According to popular belief, females prefer males with high social status (alpha males) when as partners to continue the race. However, as recent studies have shown, males losing fights have equal or even greater chances of success among females. The study was published in Frontiers of Ecology and Evolution.
A group of research biologists from Russia used the cricket Gryllus bimaculatus (two-spotted cricket) to demonstrate that in some cases female choice did not depend on the victory in the battles preceding the mating process.
Like the fight between males, the act of mating in crickets is preceded by a period of mating behavior—sound and behavioral communication. Scientists have identified 19 behavioral elements that crickets demonstrate during courtship. To consolidate males status, they were involved in two rounds of combat in the absence of females. For the second part of the experiment, only absolute champions and absolute "losers" were selected. Those who refused to fight at all or won (and lost) one at a time were not allowed to the second stage of the experiments.
Then the winners were given females, and the aggressive fighters, who did not have time to switch to courtship, perceived the female as their potential rival. Instead of courting, they showed aggression, gave the signals of attack, and started simply beat and bite the female. Such behavior of males does not contribute to romantic relationships and interferes with further courtship.
Unlike alpha males, the losers began courtship as soon as they noticed the female. Lev Shestakov, co-author of the study, sees the reason for the fact that the winning crickets had a high level of hormones responsible for aggression during the battle, and therefore they could not immediately switch to courtship. During the process of courtship and mating, the researchers measured and analyzed 19 types of signals: moving the cricket around the "ring" in search of a partner, following the male behind the female and vice versa, the time between the meeting and the first contact with the whiskers. They also measured the time between the start of courtship and mating directly.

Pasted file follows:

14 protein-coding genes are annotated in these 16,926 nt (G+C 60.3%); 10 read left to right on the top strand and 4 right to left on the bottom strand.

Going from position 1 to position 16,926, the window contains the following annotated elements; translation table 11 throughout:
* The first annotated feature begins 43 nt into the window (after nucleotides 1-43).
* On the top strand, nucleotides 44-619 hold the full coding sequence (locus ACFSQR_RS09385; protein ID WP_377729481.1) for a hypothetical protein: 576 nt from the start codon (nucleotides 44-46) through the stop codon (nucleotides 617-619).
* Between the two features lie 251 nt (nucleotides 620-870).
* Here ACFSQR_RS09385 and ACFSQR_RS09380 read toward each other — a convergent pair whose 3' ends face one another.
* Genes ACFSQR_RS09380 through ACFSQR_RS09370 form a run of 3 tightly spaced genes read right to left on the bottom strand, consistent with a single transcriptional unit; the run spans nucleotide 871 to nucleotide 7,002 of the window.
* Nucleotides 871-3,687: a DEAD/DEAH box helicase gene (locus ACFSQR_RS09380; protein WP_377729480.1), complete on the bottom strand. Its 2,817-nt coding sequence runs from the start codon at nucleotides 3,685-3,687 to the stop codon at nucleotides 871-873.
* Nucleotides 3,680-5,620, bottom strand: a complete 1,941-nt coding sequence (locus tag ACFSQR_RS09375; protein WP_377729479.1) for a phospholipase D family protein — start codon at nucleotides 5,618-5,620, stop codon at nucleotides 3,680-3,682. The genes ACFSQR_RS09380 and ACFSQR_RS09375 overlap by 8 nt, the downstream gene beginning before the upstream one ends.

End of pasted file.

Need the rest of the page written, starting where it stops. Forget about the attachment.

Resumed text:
The study is important not only for understanding the mechanisms of sexual selection and studying the preferences of females. "Insects are one of the most suitable models for learning the basic principles of behavior. Even in laboratory conditions, their type of behavior remains closest to the natural. Understanding the basic mechanisms of behavior is important not only to study the mechanisms for choosing a sexual partner with crickets, but also to facilitate the analysis and modeling of the behavior of more complex animals," Lev Shestakov comments.
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Varvara Yu. Vedenina et al, Loser in Fight but Winner in Love: How Does Inter-Male Competition Determine the Pattern and Outcome of Courtship in Cricket Gryllus bimaculatus?, Frontiers in Ecology and Evolution (2018). DOI: 10.3389/fevo.2018.00197